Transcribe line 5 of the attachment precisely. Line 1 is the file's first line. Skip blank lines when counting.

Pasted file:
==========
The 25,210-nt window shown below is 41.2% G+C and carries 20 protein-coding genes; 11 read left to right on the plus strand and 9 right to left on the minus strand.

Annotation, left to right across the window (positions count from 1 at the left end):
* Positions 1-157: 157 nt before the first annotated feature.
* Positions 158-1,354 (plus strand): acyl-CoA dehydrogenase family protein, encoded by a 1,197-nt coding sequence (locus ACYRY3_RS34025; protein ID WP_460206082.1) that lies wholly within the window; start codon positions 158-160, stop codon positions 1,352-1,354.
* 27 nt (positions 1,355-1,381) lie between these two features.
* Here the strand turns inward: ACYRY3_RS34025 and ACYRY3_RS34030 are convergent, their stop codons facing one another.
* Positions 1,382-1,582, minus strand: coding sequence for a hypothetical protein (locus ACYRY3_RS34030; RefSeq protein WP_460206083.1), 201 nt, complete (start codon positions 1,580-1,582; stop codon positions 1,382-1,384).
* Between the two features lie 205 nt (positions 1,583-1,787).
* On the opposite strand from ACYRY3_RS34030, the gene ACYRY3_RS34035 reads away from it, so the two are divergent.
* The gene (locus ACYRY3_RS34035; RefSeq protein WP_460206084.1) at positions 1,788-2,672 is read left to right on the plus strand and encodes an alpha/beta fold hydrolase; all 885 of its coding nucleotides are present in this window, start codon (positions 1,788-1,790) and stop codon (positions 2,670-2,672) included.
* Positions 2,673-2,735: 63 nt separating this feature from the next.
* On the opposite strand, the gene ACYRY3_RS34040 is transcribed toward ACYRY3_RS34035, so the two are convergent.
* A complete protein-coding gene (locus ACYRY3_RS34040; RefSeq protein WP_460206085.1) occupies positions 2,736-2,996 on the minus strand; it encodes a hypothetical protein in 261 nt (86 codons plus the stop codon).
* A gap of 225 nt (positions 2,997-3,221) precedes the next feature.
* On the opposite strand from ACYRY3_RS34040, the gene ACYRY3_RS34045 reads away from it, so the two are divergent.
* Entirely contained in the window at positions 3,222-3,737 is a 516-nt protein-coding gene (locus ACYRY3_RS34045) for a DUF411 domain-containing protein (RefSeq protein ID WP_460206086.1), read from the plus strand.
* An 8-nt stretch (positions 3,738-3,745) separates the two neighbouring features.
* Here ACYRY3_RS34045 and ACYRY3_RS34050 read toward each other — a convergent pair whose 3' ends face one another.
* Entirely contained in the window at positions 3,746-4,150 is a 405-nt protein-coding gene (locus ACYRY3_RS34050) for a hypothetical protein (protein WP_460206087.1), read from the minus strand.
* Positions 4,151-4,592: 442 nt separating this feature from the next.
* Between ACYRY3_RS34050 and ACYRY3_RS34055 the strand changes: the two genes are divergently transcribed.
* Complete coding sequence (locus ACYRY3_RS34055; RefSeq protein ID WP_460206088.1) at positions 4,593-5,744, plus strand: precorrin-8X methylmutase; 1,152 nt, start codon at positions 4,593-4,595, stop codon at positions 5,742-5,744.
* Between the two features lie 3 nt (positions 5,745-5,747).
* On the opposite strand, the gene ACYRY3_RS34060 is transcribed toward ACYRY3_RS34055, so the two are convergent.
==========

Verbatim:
* 27 nt (positions 1,355-1,381) lie between these two features.